my world wide web, by RB
Teens are going back to a different type of schooling after their spring breaks. This article was written for yooou! by 16-year-old, RB, who attends boarding school in Connecticut. Over the next few days, we will be posting articles from girls across the country/world with their thoughts and feelings in relation to “e-learning”.
My second-to-last night before spring break in my boarding school dorm room, my Canadian friend was cramming for her physics exam. Me, my Turkish roommate, and the Canadian’s American roommate all tried to explain the concept of a series circuit with wild motions and overlapping chatter. “I didn’t know the homework was mandatory!” the Candian protests, having not done any said physics homework since September 19th. I sit down at my desk chair. “You’re screwed,” I tell her. She laughs, grabbing her notes from my bed. “I know, I know.” She pulled a B+ in physics, a very difficult class, for the term.
Appearances aren’t everything, and nowhere is that more true than at boarding school. During new sophomore orientation, a short boy with curly red hair, baggy street clothes, and a Valley Girl accent comes up to me. “Yo what’s up, I’m JH,” he says, shaking my hand. “Hey, I’m RB,” I reply. “I live in Connecticut. Where are you from?” “Hong Kong,” he replies with a toothy grin and walks off.
The international population of my school in particular is large, vast, and diverse. In my close-knit friend group of ten people, we represent the small island of Dominica (not the Dominican Republic), South Korea, Kenya, Mexico, China, Qatar, and the US. There’s nothing better than hearing your phone chime and seeing a text in the group chat on a Friday night that reads, “ice cream?” or “ping pong?” or “sushi?” and gathering at the student center to walk into town. All of us bring diverse perspectives to the table, all coming from a range of backgrounds and cultures and experiences, bonding over a hatred of vanilla flavored root beer or a plate of sushi. The downside, which was to be expected at the end of the year, was that it would be incredibly difficult to see one another over the long summer break where instead of fleeing to New York City as most boarding school kids do for long weekends and some breaks, international kids go home.
It’s my first year, so I don’t know what it would be like to say goodbye to all of your international friends, pack up the room you’ve lived and laughed and cried and gossiped and talked about boys in, your home for nine months of the year, your life for nine months of the year, and leave. But right now it appears that I will not get to experience that this year because of COVID-19. Before leaving for what was supposed to just be spring break, I took one last look around my room before turning off the lights. “Don’t worry,” my carpool buddy said from the hallway, “You’ll be back in two weeks.” I nodded sadly in agreement and walked down the many flights of stairs to leave my dorm for what I didn’t realize might be the last time, excluding packing up at the end of the year if I get the opportunity. I said goodbye in person to a small handful of people, mostly the kids in my dorm because I was able to see them.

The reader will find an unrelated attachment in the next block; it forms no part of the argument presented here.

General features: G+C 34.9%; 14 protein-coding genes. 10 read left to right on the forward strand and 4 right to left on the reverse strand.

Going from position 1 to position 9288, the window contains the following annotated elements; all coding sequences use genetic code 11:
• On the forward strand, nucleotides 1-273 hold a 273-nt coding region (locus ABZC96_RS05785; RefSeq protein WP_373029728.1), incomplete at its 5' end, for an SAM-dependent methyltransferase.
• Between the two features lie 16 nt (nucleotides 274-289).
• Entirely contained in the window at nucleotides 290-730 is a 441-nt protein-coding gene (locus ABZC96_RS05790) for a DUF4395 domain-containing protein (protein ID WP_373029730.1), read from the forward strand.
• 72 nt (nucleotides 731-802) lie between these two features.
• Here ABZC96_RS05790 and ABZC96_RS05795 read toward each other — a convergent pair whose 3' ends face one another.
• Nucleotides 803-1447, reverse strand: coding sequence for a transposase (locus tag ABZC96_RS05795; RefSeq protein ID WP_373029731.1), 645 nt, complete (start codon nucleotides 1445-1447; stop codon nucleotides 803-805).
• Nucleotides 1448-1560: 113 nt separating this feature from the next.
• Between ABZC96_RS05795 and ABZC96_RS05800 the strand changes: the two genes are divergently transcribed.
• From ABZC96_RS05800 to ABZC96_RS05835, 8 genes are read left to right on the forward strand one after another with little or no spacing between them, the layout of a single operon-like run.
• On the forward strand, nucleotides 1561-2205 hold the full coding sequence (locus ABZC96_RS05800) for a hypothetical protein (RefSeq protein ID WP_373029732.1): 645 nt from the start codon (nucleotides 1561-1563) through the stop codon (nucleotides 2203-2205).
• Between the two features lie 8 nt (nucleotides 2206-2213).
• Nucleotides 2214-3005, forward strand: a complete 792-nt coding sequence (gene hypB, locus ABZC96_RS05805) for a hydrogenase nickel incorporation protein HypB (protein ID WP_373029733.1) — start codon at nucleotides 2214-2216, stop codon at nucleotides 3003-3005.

When the virus started getting more intense in the US, fear started creeping in that our going-back would be delayed. Then, in a whirlwind seemingly right as everyone started break, school was pushed back and then spring term was moved online.
The shock was great for everyone, especially the seniors, as our headmaster said in his email that even he was unsure of what the school was going to do about senior graduation. There are some, like me, that pray for a chance to go back for even just a week in May, to graduate, pack up, and say goodbye. More than a week would be great, but with the state of the virus right now and the uncertainties of the future I don’t know what’s going to happen.
I am starting a new history elective this term and right now it seems I will never meet my teacher or my class face-to-face. I left my physics and algebra textbooks in my room, along with my entire spring wardrobe. The best part of class was interacting with my friends, making the learning fun with other people. I can’t imagine what it will be like when I have to stare at them through a screen with my microphone muted, locked in a box like a mime.
I understand the severity of the virus, and the importance of self-isolation and social distancing. I know it is selfish to want to go back and that in my mind it most likely will not happen, but for the sake of my friends, the seniors, and the entire boarding school community, I would love just one more chance to say goodbye.